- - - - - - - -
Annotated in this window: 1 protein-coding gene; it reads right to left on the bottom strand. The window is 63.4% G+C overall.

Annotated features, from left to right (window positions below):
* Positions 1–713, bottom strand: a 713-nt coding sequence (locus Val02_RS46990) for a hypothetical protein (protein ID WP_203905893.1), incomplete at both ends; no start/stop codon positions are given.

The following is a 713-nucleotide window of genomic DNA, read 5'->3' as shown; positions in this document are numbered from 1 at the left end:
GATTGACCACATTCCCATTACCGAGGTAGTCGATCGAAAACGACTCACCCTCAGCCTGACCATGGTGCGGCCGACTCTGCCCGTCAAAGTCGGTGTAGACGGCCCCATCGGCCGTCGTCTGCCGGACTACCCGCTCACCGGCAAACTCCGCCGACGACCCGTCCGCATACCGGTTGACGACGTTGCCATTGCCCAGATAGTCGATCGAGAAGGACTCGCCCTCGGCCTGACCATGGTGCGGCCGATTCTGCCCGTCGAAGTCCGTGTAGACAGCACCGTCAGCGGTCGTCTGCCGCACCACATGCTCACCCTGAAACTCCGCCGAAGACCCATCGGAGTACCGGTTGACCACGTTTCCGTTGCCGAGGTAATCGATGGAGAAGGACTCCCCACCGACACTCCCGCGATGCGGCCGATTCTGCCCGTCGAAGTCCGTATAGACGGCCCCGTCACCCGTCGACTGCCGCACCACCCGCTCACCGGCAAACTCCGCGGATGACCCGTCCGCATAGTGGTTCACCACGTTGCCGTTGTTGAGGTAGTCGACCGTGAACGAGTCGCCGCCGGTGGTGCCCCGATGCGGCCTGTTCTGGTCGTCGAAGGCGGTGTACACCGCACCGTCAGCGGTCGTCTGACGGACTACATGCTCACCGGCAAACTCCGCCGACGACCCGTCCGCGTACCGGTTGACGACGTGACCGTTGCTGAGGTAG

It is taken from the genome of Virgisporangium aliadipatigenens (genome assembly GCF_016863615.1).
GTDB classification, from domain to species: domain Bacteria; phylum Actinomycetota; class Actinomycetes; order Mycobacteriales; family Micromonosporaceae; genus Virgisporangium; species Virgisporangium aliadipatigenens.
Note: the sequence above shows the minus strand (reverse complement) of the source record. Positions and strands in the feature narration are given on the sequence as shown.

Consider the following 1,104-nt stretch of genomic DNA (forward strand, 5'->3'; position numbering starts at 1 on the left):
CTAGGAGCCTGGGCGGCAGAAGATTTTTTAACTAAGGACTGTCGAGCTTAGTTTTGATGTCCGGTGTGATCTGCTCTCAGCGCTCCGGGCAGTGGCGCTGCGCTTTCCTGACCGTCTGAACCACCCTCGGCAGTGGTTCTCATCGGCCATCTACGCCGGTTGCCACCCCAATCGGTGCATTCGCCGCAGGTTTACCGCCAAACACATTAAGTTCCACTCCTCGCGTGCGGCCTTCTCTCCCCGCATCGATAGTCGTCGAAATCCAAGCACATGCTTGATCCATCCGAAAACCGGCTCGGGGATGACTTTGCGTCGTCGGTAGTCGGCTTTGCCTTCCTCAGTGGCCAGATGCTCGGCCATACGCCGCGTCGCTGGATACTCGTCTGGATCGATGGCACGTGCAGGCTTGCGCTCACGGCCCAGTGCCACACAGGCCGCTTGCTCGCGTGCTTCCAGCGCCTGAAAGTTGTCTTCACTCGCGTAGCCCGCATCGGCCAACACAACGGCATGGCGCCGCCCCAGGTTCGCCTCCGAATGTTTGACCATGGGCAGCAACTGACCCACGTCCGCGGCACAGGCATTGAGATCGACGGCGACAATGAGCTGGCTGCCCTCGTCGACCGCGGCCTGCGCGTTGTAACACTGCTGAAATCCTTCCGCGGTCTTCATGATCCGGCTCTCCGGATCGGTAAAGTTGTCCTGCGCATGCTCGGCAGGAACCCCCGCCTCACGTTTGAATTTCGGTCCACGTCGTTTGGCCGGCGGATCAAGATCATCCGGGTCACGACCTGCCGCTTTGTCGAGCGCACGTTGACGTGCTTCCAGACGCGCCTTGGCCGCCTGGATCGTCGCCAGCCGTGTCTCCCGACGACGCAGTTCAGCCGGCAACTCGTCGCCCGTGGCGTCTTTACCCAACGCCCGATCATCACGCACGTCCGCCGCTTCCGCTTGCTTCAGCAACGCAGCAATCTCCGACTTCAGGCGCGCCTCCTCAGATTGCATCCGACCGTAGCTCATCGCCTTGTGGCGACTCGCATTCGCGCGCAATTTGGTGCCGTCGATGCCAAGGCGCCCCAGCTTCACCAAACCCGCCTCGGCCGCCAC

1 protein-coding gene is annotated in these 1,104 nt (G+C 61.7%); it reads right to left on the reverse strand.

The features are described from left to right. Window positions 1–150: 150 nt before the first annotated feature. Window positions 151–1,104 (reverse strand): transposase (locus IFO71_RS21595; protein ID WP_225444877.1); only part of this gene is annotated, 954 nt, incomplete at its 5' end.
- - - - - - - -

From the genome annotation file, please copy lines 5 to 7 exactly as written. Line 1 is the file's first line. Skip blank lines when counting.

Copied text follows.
GATTGACCACATTCCCATTACCGAGGTAGTCGATCGAAAACGACTCACCCTCAGCCTGACCATGGTGCGGCCGACTCTGCCCGTCAAAGTCGGTGTAGACGGCCCCATCGGCCGTCGTCTGCCGGACTACCCGCTCACCGGCAAACTCCGCCGACGACCCGTCCGCATACCGGTTGACGACGTTGCCATTGCCCAGATAGTCGATCGAGAAGGACTCGCCCTCGGCCTGACCATGGTGCGGCCGATTCTGCCCGTCGAAGTCCGTGTAGACAGCACCGTCAGCGGTCGTCTGCCGCACCACATGCTCACCCTGAAACTCCGCCGAAGACCCATCGGAGTACCGGTTGACCACGTTTCCGTTGCCGAGGTAATCGATGGAGAAGGACTCCCCACCGACACTCCCGCGATGCGGCCGATTCTGCCCGTCGAAGTCCGTATAGACGGCCCCGTCACCCGTCGACTGCCGCACCACCCGCTCACCGGCAAACTCCGCGGATGACCCGTCCGCATAGTGGTTCACCACGTTGCCGTTGTTGAGGTAGTCGACCGTGAACGAGTCGCCGCCGGTGGTGCCCCGATGCGGCCTGTTCTGGTCGTCGAAGGCGGTGTACACCGCACCGTCAGCGGTCGTCTGACGGACTACATGCTCACCGGCAAACTCCGCCGACGACCCGTCCGCGTACCGGTTGACGACGTGACCGTTGCTGAGGTAG

It is taken from the genome of Virgisporangium aliadipatigenens (genome assembly GCF_016863615.1).
GTDB classification, from domain to species: domain Bacteria; phylum Actinomycetota; class Actinomycetes; order Mycobacteriales; family Micromonosporaceae; genus Virgisporangium; species Virgisporangium aliadipatigenens.